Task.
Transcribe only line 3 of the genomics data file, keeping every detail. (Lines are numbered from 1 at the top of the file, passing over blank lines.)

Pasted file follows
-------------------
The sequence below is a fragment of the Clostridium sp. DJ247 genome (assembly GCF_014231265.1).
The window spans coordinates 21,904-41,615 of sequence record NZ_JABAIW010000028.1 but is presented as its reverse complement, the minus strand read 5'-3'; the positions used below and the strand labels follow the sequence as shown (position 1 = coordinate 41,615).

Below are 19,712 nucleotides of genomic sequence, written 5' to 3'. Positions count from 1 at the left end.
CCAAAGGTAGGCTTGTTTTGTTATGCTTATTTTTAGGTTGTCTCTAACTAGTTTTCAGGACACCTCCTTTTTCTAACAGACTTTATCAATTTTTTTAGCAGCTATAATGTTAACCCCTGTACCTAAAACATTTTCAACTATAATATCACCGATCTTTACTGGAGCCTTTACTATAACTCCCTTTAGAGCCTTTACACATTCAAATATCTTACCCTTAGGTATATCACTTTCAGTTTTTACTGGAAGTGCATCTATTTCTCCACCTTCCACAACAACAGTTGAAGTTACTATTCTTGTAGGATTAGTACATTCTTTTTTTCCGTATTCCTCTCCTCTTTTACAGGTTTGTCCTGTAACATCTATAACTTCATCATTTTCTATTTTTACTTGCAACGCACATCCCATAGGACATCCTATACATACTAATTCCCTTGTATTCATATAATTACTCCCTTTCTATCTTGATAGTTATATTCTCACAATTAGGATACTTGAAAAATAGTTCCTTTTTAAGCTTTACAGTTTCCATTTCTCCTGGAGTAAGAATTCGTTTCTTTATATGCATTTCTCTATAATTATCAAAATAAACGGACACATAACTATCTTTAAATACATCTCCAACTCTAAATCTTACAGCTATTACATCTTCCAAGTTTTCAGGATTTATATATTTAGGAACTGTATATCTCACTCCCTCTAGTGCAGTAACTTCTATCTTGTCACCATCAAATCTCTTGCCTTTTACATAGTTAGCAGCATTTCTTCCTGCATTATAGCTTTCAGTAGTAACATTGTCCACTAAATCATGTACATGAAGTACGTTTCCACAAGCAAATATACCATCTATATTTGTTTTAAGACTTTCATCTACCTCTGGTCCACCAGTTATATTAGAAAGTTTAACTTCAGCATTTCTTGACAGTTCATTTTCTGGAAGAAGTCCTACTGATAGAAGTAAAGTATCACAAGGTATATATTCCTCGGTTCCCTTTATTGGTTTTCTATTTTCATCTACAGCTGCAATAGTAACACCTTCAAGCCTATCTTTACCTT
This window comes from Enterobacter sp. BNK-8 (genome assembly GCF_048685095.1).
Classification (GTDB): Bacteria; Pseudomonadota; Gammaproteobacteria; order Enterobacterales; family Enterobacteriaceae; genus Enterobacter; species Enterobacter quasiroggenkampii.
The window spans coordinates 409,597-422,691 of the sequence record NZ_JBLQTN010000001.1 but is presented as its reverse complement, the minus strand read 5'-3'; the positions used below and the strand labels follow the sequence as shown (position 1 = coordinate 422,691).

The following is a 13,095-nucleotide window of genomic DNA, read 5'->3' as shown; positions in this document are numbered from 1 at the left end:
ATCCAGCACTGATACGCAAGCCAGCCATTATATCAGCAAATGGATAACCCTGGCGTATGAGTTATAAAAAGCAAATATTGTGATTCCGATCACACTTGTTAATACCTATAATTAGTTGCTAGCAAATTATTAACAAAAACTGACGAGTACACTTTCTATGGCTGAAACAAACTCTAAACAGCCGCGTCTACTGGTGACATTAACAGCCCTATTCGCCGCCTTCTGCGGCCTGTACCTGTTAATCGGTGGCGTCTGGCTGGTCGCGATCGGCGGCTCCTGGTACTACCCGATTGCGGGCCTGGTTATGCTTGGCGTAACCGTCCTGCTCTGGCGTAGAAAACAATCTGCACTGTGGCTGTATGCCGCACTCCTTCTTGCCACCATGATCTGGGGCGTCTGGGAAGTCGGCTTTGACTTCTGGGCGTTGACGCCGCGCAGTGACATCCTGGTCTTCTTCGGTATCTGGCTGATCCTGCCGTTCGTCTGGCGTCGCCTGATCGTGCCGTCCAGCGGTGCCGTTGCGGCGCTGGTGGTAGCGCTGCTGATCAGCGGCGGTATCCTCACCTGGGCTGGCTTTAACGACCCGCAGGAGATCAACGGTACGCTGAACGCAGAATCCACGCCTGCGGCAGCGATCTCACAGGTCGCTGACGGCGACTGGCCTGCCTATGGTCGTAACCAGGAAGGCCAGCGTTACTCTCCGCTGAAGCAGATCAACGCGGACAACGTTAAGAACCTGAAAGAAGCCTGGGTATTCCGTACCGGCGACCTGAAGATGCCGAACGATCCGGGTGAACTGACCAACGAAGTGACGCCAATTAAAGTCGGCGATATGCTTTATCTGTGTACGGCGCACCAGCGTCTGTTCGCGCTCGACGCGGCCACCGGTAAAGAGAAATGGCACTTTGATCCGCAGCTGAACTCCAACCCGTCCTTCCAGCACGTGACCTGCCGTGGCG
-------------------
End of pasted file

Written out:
Below are 19,712 nucleotides of genomic sequence, written 5' to 3'. Positions count from 1 at the left end.